Trauma experienced in childhood has a special ability to wound, especially when it includes emotional, physical or sexual abuse or neglect. The fallout echoes through the years and causes negative consequences, such as higher risks of depression, anxiety, bipolar disorder, PTSD, obesity, behavioral problems, and health problems such as heart disease. One study that followed hundreds of adolescents over time found that 80% of individuals who had been abused as children met the criteria for at least one psychiatric disorder at age 21.
A troubled childhood can also lead a person to alcohol and drug use as a way to numb the pain or, conversely, to feel something. Studies estimate that up to two-thirds of patients in substance use treatment have childhood histories of sexual, emotional, or physical abuse. There is much to overcome with a troubled childhood, but help is available, and a thorough understanding of what hinders healing can aid the recovery process.
Here are 8 primary reasons why freedom from childhood trauma is difficult:
- The traumatized person may be slow to realize the source of their pain.Children have no frame of reference when traumatic experiences occur, so they come to see their reality as normal, especially if their caregivers are the source of their distress. Often, it is only much later—when exposed to healthier families or when raising children of their own—that they see how damaging their childhood was. Unfortunately, the longer a person waits to get help, the tougher it becomes to heal. (If you’ve experienced childhood trauma and wonder where you fall on the spectrum, a test provided as part of the Adverse Childhood Experiences study can provide insight as well as gauge your risk of developing related health problems.)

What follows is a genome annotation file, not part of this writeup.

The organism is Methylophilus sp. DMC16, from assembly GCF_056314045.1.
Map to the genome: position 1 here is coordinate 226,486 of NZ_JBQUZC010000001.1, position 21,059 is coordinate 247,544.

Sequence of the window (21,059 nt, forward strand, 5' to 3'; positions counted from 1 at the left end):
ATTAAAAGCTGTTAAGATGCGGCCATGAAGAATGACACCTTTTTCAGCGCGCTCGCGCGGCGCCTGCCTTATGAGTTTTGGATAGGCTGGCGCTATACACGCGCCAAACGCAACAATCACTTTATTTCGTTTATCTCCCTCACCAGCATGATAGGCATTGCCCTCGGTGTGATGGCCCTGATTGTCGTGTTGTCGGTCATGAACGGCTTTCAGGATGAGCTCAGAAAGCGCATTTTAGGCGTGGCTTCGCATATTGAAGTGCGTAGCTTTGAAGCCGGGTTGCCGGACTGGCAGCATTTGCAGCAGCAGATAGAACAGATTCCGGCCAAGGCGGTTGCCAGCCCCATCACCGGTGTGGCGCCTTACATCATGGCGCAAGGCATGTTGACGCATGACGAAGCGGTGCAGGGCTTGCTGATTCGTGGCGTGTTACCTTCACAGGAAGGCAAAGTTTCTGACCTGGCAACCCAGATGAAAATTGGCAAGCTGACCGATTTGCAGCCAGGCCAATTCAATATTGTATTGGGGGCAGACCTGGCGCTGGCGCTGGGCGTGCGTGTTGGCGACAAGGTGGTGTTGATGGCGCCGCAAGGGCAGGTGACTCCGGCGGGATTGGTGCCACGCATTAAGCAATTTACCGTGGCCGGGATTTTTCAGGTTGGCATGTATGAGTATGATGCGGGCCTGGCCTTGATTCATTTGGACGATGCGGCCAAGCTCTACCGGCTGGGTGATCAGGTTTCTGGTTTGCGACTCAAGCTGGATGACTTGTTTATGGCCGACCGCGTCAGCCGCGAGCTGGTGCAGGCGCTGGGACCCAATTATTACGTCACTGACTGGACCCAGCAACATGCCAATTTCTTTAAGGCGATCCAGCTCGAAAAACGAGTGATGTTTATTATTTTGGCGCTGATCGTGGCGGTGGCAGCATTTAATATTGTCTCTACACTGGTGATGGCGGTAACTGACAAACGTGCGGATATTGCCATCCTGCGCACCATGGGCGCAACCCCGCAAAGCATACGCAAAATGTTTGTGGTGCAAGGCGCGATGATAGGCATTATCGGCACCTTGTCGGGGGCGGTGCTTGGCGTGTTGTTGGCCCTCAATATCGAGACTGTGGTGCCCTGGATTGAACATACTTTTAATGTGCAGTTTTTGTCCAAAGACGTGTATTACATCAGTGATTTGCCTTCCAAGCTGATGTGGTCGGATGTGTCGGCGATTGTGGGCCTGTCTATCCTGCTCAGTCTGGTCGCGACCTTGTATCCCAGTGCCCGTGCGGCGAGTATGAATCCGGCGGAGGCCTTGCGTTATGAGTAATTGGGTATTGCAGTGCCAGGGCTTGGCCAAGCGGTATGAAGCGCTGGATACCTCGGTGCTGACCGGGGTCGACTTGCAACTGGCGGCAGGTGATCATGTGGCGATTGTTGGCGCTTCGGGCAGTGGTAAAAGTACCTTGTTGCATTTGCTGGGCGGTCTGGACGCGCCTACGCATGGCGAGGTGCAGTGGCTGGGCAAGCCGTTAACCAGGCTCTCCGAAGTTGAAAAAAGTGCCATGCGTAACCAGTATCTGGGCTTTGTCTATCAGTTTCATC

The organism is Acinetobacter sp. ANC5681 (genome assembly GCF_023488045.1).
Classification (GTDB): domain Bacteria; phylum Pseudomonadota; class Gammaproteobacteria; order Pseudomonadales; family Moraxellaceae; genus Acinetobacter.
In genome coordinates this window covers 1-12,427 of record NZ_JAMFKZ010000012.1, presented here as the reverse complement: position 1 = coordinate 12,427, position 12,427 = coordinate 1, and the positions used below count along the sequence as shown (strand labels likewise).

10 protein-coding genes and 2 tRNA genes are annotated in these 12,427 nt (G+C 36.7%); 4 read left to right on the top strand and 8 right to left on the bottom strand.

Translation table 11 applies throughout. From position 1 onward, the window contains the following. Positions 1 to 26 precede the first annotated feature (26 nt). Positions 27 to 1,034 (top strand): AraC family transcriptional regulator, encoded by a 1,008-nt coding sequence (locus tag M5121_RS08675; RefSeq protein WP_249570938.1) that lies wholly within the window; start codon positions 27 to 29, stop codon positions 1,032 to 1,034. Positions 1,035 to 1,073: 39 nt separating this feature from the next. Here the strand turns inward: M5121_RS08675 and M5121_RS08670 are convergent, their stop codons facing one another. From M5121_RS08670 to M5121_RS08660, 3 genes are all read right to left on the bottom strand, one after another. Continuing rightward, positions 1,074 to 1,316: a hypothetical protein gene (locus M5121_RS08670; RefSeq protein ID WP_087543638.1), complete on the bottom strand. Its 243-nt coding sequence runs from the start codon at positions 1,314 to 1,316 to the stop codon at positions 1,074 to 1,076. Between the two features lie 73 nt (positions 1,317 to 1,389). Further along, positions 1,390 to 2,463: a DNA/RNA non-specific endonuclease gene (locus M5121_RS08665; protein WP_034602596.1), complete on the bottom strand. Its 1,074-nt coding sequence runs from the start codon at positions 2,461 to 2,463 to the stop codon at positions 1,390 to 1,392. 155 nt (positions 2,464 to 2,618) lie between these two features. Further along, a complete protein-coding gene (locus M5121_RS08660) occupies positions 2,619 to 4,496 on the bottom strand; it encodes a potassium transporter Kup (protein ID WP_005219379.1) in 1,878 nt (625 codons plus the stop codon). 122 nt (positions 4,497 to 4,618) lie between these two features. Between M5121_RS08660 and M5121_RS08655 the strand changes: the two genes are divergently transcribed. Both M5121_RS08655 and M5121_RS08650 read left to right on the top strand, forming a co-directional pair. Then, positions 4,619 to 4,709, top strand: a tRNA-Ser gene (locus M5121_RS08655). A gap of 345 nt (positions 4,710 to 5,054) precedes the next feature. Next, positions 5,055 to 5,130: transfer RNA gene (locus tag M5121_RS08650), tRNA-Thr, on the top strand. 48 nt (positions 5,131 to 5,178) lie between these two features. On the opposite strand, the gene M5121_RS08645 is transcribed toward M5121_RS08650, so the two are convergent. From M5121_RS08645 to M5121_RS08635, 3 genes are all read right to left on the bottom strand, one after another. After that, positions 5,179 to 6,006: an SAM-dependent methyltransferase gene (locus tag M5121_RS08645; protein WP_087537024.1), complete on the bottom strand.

- Co-occurring issues can mask the true problem. Those who use drugs or alcohol to deal with the pain of childhood trauma may become so focused on dealing with their addiction—what is essentially a symptom of the trauma—that they never discover its source. Unless that’s done, however, they are likely to keep cycling in and out of recovery. There’s another complication to trauma-based addiction: Fellow addicts sometimes provide the sense of family missing from a person’s life.